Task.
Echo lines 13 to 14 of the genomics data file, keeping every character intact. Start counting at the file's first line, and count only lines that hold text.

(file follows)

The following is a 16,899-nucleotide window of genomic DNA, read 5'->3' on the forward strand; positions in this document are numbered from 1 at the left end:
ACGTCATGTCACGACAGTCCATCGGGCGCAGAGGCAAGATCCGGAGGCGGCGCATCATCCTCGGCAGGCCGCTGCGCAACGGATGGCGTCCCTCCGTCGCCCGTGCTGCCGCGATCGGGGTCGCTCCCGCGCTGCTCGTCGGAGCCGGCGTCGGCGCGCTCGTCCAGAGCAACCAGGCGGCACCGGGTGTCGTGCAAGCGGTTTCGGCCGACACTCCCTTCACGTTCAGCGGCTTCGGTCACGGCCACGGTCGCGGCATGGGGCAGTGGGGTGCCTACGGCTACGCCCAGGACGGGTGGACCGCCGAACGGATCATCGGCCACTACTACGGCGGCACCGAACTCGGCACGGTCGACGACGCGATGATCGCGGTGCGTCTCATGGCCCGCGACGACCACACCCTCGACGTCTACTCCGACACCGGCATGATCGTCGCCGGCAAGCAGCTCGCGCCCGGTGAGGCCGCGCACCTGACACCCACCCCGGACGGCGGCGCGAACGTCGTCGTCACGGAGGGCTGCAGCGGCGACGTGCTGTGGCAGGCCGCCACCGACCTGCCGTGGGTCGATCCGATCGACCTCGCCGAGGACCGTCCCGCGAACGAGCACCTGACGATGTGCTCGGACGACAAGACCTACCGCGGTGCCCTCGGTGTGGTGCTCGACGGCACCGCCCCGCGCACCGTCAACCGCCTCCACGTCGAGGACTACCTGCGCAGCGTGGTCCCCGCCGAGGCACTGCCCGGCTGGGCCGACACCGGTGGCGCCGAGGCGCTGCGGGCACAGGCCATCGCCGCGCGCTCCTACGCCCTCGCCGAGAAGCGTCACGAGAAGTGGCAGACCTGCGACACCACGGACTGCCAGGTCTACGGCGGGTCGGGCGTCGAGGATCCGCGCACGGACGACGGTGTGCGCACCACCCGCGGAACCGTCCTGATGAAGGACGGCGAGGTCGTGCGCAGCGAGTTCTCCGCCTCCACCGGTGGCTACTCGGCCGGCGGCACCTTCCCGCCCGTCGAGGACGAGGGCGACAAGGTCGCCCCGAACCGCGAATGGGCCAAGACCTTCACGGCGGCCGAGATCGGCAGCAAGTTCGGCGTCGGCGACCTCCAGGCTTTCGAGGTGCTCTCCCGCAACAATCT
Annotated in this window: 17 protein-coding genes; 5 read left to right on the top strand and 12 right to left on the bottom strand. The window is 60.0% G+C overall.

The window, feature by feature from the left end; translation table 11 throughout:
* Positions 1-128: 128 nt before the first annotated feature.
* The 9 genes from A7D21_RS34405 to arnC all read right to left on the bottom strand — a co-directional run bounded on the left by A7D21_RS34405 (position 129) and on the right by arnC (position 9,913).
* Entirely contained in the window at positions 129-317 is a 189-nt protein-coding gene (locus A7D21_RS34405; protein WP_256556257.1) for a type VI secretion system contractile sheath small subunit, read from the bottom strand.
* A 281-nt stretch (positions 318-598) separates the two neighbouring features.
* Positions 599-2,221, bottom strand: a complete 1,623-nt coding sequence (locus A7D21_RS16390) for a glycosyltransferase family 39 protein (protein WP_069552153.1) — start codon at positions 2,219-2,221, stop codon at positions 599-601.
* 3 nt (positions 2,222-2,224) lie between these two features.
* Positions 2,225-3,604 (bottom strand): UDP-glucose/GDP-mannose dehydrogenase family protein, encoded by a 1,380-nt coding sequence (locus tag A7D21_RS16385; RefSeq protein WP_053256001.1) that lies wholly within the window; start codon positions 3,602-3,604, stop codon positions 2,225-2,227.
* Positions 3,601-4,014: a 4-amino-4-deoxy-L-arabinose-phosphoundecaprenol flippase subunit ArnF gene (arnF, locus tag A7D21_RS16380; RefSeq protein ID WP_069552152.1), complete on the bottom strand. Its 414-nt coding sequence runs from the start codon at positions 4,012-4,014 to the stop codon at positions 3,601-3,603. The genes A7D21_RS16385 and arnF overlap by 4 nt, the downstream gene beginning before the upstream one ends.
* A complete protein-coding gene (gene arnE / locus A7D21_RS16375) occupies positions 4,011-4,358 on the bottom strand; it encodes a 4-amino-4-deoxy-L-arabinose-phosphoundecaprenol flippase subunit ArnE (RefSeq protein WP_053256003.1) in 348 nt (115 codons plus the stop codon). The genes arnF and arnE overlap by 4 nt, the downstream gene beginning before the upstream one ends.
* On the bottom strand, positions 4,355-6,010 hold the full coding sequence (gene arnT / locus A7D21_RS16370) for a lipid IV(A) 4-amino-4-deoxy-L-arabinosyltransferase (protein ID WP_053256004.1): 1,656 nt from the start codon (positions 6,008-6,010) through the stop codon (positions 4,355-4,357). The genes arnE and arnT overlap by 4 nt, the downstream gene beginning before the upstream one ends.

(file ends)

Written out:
* A complete protein-coding gene (gene arnE / locus A7D21_RS16375) occupies positions 4,011-4,358 on the bottom strand; it encodes a 4-amino-4-deoxy-L-arabinose-phosphoundecaprenol flippase subunit ArnE (RefSeq protein WP_053256003.1) in 348 nt (115 codons plus the stop codon). The genes arnF and arnE overlap by 4 nt, the downstream gene beginning before the upstream one ends.
* On the bottom strand, positions 4,355-6,010 hold the full coding sequence (gene arnT / locus A7D21_RS16370) for a lipid IV(A) 4-amino-4-deoxy-L-arabinosyltransferase (protein ID WP_053256004.1): 1,656 nt from the start codon (positions 6,008-6,010) through the stop codon (positions 4,355-4,357). The genes arnE and arnT overlap by 4 nt, the downstream gene beginning before the upstream one ends.